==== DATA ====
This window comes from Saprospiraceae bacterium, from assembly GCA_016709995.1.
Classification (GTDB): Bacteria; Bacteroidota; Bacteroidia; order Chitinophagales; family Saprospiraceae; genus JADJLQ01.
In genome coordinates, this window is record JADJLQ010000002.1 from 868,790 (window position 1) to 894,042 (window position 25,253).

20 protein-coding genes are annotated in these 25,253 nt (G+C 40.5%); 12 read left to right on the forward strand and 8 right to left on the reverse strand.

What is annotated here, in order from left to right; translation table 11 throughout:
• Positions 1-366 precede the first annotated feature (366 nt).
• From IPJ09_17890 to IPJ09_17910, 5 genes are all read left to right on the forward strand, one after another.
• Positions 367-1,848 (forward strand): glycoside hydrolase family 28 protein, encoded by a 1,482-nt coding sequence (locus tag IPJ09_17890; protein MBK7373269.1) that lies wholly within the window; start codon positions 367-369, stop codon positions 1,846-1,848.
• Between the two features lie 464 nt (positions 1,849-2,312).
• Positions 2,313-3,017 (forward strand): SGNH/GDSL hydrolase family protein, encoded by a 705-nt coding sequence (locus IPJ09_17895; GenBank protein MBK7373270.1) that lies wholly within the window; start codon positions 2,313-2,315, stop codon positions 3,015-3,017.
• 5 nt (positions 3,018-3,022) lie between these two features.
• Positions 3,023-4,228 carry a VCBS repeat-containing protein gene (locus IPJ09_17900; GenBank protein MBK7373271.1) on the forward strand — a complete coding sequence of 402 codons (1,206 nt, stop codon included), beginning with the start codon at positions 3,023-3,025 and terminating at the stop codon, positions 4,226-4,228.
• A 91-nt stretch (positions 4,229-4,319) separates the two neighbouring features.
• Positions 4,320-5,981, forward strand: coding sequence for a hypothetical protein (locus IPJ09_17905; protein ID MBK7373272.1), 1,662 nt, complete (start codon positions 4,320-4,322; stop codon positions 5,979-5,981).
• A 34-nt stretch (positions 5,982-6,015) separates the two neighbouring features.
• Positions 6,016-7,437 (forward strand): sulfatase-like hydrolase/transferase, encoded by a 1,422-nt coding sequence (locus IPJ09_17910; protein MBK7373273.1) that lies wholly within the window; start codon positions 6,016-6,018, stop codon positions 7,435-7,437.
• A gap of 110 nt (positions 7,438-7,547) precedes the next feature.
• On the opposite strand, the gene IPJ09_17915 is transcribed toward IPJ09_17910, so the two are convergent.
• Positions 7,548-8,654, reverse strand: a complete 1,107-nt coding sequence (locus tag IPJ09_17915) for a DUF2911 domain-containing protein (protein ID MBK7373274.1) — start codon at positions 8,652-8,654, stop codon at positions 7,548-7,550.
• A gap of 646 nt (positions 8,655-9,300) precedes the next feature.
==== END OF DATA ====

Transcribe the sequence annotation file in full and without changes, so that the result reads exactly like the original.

This window comes from Saprospiraceae bacterium, from assembly GCA_016709995.1.
Classification (GTDB): Bacteria; Bacteroidota; Bacteroidia; order Chitinophagales; family Saprospiraceae; genus JADJLQ01.
In genome coordinates, this window is record JADJLQ010000002.1 from 868,790 (window position 1) to 894,042 (window position 25,253).

20 protein-coding genes are annotated in these 25,253 nt (G+C 40.5%); 12 read left to right on the forward strand and 8 right to left on the reverse strand.

What is annotated here, in order from left to right; translation table 11 throughout:
• Positions 1-366 precede the first annotated feature (366 nt).
• From IPJ09_17890 to IPJ09_17910, 5 genes are all read left to right on the forward strand, one after another.
• Positions 367-1,848 (forward strand): glycoside hydrolase family 28 protein, encoded by a 1,482-nt coding sequence (locus tag IPJ09_17890; protein MBK7373269.1) that lies wholly within the window; start codon positions 367-369, stop codon positions 1,846-1,848.
• Between the two features lie 464 nt (positions 1,849-2,312).
• Positions 2,313-3,017 (forward strand): SGNH/GDSL hydrolase family protein, encoded by a 705-nt coding sequence (locus IPJ09_17895; GenBank protein MBK7373270.1) that lies wholly within the window; start codon positions 2,313-2,315, stop codon positions 3,015-3,017.
• 5 nt (positions 3,018-3,022) lie between these two features.
• Positions 3,023-4,228 carry a VCBS repeat-containing protein gene (locus IPJ09_17900; GenBank protein MBK7373271.1) on the forward strand — a complete coding sequence of 402 codons (1,206 nt, stop codon included), beginning with the start codon at positions 3,023-3,025 and terminating at the stop codon, positions 4,226-4,228.
• A 91-nt stretch (positions 4,229-4,319) separates the two neighbouring features.
• Positions 4,320-5,981, forward strand: coding sequence for a hypothetical protein (locus IPJ09_17905; protein ID MBK7373272.1), 1,662 nt, complete (start codon positions 4,320-4,322; stop codon positions 5,979-5,981).
• A 34-nt stretch (positions 5,982-6,015) separates the two neighbouring features.
• Positions 6,016-7,437 (forward strand): sulfatase-like hydrolase/transferase, encoded by a 1,422-nt coding sequence (locus IPJ09_17910; protein MBK7373273.1) that lies wholly within the window; start codon positions 6,016-6,018, stop codon positions 7,435-7,437.
• A gap of 110 nt (positions 7,438-7,547) precedes the next feature.
• On the opposite strand, the gene IPJ09_17915 is transcribed toward IPJ09_17910, so the two are convergent.
• Positions 7,548-8,654, reverse strand: a complete 1,107-nt coding sequence (locus tag IPJ09_17915) for a DUF2911 domain-containing protein (protein ID MBK7373274.1) — start codon at positions 8,652-8,654, stop codon at positions 7,548-7,550.
• A gap of 646 nt (positions 8,655-9,300) precedes the next feature.